Aug. 4 was a somber Sunday across the U.S., when nine people died in a mass shooting in Dayton, Ohio, just hours after 22 people died in another shooting in El Paso, Texas. Jennie Rosado, who attended Mass at the Iglesia Ciudad de Refugio in Glen Cove, said her congregation was not only saddened by the news, but also worried after media outlets reported that the El Paso shooter was specifically targeting Latino immigrants.
“There’s a lot of hate nowadays, and we need to unite to stand against it and remind ourselves that we are one community,” Rosado said.
That was what Glen Cove Mayor Timothy Tenke had in mind when he announced a candlelight vigil for the 31 victims of the shootings on Aug. 8 at the Robert M. Finley Middle School. Tenke, who invited local religious leaders to help unite the attendees, said he was tired of the mass shootings that continue to plague the country.
According to the Gun Violence Archive, which tracks every shooting in which four or more people are killed or injured, there have been more than 255 such shootings in 2019. The year is on track to become the first since 2016 to average more than one mass shooting per day.
“Is this the new norm in our country?” Tenke asked. “How many of us are now afraid to go to a mall, the movie theater or even our own church because of this?”
“It’s saddening and disappointing that this keeps happening in America,” said John Blazich, a boy scout of Glen Cove Troop 6.
After dozens of residents gathered for the vigil, the city held a moment of silence as the names of all 31 victims were read. The Rev. Juanita Lopez, of Iglesia Ciudad de Refugio, asked the attendees to hold hands and introduce themselves to one another as a show of unity. Lopez said she believed that the racist ideology espoused by the shooter in El Paso attack has threatened to divide communities, so she asked her neighbors to fight racism and remind themselves that they all love the same city and country.
Rabbi Irwin Huberman, of Glen Cove’s Congregation Tifereth Israel, echoed these words. When he heard about the shootings, Huberman said, he had a sense of apathy, fearing that nothing would ever be done to curb the frequency of violent attacks in the U.S.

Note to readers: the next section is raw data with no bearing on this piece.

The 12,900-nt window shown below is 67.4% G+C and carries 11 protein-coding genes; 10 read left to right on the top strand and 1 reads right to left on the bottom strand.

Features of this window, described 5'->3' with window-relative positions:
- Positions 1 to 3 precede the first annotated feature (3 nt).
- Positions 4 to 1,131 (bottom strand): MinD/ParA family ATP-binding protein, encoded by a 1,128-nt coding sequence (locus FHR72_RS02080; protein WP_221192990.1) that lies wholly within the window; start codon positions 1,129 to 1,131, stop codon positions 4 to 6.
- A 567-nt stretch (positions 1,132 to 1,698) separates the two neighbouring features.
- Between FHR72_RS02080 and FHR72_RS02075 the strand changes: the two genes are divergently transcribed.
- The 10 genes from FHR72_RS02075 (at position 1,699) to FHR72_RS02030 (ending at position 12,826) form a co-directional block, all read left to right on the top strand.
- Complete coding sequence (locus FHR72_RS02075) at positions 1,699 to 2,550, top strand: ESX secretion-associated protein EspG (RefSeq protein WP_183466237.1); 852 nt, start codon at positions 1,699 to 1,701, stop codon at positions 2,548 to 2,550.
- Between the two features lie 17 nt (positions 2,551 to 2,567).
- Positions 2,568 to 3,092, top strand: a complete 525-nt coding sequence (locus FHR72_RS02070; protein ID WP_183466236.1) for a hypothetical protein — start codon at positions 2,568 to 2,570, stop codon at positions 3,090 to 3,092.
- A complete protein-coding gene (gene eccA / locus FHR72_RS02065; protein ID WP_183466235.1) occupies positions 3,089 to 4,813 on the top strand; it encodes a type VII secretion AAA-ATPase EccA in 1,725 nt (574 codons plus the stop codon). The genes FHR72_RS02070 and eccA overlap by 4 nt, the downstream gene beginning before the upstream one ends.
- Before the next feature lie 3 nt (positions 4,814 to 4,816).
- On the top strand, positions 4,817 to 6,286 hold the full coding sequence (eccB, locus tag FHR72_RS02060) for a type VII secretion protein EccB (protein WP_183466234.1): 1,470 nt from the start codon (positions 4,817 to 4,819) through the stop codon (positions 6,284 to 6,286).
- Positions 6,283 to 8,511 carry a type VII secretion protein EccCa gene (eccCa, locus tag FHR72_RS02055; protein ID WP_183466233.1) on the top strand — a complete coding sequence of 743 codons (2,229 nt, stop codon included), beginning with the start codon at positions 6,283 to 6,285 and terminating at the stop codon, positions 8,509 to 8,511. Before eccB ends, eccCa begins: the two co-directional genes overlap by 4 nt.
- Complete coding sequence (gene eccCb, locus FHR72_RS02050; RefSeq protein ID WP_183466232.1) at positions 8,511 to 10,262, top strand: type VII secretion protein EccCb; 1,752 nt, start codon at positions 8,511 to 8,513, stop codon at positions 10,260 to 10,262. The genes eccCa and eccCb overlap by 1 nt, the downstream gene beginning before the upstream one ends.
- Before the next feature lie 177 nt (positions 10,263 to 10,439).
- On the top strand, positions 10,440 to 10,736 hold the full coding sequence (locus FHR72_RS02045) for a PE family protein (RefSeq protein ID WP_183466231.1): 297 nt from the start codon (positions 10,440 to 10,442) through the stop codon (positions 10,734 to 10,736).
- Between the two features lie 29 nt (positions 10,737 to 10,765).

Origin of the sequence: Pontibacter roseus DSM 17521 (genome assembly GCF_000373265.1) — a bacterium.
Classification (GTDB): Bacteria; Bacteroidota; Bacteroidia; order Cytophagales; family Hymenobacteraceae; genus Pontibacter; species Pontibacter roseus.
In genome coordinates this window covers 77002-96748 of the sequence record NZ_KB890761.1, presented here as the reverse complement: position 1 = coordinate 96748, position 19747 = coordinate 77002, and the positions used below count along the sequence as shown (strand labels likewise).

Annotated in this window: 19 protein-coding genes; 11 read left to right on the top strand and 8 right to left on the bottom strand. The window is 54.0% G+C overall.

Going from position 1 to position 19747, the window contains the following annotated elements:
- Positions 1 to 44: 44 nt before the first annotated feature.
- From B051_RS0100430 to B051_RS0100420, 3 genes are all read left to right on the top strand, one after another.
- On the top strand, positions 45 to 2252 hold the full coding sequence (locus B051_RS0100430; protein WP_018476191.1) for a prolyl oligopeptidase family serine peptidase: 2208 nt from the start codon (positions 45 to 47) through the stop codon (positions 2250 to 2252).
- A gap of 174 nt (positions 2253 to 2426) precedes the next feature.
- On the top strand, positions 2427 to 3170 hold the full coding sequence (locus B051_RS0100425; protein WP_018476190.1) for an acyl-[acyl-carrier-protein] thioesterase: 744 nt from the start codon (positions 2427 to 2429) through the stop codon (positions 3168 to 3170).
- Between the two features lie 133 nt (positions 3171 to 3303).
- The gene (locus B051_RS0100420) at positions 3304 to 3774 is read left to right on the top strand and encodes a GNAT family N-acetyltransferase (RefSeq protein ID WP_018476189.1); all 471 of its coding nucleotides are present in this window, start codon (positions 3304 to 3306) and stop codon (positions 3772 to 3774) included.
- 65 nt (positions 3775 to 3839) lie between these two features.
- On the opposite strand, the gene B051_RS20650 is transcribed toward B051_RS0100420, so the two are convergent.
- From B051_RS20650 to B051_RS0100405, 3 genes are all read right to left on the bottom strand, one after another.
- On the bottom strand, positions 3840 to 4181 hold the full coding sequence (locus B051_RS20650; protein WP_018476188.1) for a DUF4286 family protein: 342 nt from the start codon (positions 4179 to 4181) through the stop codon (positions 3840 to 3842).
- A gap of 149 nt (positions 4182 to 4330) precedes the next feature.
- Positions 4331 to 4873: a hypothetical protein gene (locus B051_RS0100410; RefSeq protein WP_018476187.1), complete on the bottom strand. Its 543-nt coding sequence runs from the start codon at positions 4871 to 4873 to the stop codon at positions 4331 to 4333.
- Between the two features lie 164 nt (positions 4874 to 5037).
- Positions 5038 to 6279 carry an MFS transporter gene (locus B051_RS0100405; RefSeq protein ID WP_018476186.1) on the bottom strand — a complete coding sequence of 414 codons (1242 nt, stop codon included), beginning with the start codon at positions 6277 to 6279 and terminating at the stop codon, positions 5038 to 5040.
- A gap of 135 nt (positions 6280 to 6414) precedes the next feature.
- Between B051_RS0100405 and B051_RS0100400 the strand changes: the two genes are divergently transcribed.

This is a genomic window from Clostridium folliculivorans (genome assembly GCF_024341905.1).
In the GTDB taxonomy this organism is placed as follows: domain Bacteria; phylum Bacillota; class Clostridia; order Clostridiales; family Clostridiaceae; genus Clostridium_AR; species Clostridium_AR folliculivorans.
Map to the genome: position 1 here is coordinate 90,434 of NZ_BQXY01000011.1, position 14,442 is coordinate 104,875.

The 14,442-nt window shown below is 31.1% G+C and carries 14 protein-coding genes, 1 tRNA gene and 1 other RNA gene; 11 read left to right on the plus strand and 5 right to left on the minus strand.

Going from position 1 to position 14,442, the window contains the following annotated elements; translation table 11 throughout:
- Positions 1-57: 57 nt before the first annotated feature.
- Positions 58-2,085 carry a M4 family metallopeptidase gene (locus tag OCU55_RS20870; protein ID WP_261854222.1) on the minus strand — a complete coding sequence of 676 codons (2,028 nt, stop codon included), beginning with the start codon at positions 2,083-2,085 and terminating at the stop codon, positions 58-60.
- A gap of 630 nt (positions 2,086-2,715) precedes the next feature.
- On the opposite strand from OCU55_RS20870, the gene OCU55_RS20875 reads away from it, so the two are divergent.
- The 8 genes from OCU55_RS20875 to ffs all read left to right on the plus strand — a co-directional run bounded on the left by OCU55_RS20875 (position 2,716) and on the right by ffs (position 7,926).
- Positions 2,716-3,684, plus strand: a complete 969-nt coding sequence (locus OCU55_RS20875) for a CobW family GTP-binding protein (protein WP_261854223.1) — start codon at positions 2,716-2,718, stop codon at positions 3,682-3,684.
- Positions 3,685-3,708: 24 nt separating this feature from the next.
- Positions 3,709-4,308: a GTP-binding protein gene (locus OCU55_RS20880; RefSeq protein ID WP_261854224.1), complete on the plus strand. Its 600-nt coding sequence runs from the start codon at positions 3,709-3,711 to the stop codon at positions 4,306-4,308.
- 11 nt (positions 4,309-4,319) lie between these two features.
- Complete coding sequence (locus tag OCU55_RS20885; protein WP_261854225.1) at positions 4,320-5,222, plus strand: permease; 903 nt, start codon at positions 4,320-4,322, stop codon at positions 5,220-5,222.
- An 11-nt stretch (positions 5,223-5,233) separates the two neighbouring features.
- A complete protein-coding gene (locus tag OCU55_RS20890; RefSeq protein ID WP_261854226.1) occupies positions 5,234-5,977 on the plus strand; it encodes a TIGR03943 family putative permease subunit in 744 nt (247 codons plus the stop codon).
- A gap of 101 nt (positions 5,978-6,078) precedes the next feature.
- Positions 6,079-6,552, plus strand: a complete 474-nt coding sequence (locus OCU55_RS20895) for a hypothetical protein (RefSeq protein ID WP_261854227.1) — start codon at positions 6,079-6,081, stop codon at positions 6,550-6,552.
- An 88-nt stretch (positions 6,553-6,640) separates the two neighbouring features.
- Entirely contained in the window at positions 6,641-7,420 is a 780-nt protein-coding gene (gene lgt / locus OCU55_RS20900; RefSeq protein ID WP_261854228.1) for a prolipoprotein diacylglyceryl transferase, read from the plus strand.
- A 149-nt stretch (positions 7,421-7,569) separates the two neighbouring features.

“I’ve been to Parkland and Sandy Hook,” he said. “Nothing was done after that, so I thought, ‘What’s the use?’ All people ever do is offer their thoughts and prayers.”
It wasn’t until Huberman paid a visit to the Rev. Roger Williams of the First Baptist Church of Glen Cove that he regained his hope, he said, which was the most important thing to hold on to amid tragedy. But, like Tenke, Huberman noted the need for gun reform, saying there was no need for civilians to own semi-automatic weapons. He said that those like the El Paso shooter, who published a manifesto online, follow a doctrine of white supremacy that always ends with violence.
“When people like that talk about an ‘invading army’ … they’re talking about African-Americans, Hispanics, Jews and Muslims,” Huberman said. “We need to put an end to this. Thoughts and prayers must be combined with action.”
State Sen. Jim Gaughran, who held a rally on Aug. 7 to advocate “common-sense” gun reform, said the U.S. was seeing an epidemic of gun violence. U.S. Rep. Tom Suozzi, who joined Gaughran at the rally, said that there was a growing sense of urgency to pass gun control laws in Congress. Gaughran said that things could improve if more laws like those recently passed in New York were enacted.
“This year, New York led the way by passing common-sense gun reforms to protect our children and the public,” Gaughran said, “including a red flag law, expanded background checks and safe-storage laws. Now Washington must step up and follow our lead.”